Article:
Wildflower Watch

Plant – Kudzu

Botanical Name – Pueraria lobata

n The month of January, Wildflower Watch will feature four invasive plants that are not native and have become a scourge throughout the South. Just like imported fire ants and boll weevils, these introduced plants have no natural predators or controls, and the result has been extremely deleterious for the agricultural community, the economy, for wildlife and native flora.

Perhaps by examining these plants that have become such a nuisance, more gardeners can be persuaded to go native.

Today’s featured plant, kudzu, is an excellent example of how an exotic plant can run amok. In the Southeast during the summer months, a kudzu vine can grow as much as a foot per day and under ideal conditions, can grow 60 feet a year. Kudzu can vigorously climb up telephone poles, choke out entire forests and cover houses, barns, cars and slow moving creatures within a matter of just a few months. Kudzu now covers over 7 million acres in the South.

Kudzu is a native plant of China and Japan, where it does not get out of hand, and it was first introduced to the United States in 1876 at the Centennial Exposition in Philadelphia, Pa., but it was during the Great Depression that kudzu literally took off, because the Soil Conservation Service promoted kudzu as a form of erosion control.

With the help of the Civilian Conservation Corps, acres and acres of kudzu were planted throughout the South. Today, kudzu is listed as a noxious weed, and eradication of this clambering vine has largely been unsuccessful. Just in case you are not familiar with kudzu, I will begin by saying that in spite of its bad reputation, it is a pretty vine with fragrant, attractive flowers. It has large, round compound leaves, violet-purple, pea-like flowers and hairy stems. Like a typical plant of the pea family, after flowering, it produces a hairy pod. Locally, kudzu can be found rampantly growing on North Gloster Street in Tupelo, and in the Cherry Creek area of Pontotoc County, which has acres and acres of it.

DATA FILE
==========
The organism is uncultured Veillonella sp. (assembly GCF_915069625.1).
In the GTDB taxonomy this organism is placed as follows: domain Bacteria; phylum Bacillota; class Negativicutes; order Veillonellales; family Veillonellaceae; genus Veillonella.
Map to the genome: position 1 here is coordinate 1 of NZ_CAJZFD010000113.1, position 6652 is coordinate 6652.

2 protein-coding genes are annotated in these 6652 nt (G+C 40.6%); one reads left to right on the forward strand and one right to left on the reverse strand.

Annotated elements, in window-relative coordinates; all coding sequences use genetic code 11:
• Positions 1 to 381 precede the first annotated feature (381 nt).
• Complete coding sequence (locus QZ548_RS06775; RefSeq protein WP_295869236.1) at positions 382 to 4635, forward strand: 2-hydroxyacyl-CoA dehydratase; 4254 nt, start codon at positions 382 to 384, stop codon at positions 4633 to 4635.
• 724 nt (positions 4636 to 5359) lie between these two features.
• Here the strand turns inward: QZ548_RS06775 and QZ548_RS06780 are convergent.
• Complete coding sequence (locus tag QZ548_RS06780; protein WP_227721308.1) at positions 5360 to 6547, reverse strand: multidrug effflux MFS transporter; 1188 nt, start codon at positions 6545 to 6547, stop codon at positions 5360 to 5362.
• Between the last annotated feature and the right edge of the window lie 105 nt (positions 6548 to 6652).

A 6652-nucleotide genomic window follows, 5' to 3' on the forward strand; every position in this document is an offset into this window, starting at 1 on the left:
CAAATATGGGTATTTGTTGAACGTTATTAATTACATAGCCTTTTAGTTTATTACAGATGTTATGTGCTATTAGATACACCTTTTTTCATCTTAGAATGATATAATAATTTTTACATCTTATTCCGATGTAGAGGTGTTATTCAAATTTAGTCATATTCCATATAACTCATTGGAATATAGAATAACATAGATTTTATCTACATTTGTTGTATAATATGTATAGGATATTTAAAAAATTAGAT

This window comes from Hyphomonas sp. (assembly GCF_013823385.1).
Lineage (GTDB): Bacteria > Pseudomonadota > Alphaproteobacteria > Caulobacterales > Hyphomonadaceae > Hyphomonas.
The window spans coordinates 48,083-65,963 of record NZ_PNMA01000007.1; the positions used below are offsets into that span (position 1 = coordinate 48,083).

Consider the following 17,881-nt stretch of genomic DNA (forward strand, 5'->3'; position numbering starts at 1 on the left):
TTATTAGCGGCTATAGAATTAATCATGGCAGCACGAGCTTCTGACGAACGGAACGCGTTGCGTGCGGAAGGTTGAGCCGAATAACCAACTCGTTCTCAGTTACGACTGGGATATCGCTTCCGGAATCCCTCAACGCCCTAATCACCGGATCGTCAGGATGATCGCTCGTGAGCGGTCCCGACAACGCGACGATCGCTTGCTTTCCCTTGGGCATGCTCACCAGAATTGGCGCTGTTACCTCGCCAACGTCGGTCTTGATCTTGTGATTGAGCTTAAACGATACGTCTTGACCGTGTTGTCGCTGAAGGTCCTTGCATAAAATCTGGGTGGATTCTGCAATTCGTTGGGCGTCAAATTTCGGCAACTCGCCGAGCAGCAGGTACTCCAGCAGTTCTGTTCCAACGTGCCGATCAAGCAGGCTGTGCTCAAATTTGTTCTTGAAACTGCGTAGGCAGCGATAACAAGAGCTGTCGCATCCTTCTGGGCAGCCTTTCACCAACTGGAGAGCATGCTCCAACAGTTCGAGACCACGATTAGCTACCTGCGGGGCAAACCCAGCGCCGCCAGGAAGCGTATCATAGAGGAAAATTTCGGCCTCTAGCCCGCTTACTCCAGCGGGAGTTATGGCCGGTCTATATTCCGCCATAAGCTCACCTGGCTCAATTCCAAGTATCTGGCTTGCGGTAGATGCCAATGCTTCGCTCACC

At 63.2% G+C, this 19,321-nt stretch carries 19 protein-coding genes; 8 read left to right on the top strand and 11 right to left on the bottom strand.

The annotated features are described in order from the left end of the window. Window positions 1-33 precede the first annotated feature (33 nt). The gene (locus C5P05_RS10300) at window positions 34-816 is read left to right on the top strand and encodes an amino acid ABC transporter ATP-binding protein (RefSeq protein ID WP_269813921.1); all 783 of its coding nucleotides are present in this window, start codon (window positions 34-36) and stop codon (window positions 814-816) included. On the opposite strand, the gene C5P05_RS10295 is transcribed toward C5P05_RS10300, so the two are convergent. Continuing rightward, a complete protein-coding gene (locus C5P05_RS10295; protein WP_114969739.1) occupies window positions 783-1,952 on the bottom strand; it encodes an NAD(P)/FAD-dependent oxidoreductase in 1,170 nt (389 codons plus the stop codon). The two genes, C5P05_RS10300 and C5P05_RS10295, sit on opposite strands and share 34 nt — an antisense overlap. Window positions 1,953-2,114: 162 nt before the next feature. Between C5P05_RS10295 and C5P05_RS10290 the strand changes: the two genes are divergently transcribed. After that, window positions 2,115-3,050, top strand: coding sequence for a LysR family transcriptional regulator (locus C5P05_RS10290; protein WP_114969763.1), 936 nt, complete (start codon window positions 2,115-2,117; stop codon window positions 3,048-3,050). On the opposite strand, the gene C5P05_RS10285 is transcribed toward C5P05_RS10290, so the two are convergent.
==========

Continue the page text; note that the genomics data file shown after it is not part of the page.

Kudzu, is undoubtedly, a botanical plague, but there are always some cock-eyed optimists who try to make the best of a bad situation by making kudzu blossom jelly or syrup, and a few crafty folks weave baskets from kudzu vines, which I would hesitate to buy for fear it would sprout!

Hopefully one day soon, some bright, young scientist will discover a way to control this aggressive, alien plant, but until then make sure to plant native plants in defiance of this vine that wants to eat the South.

Wildflower Watch is written by Margaret Gratz for the Northeast Mississippi Native Plant Society.

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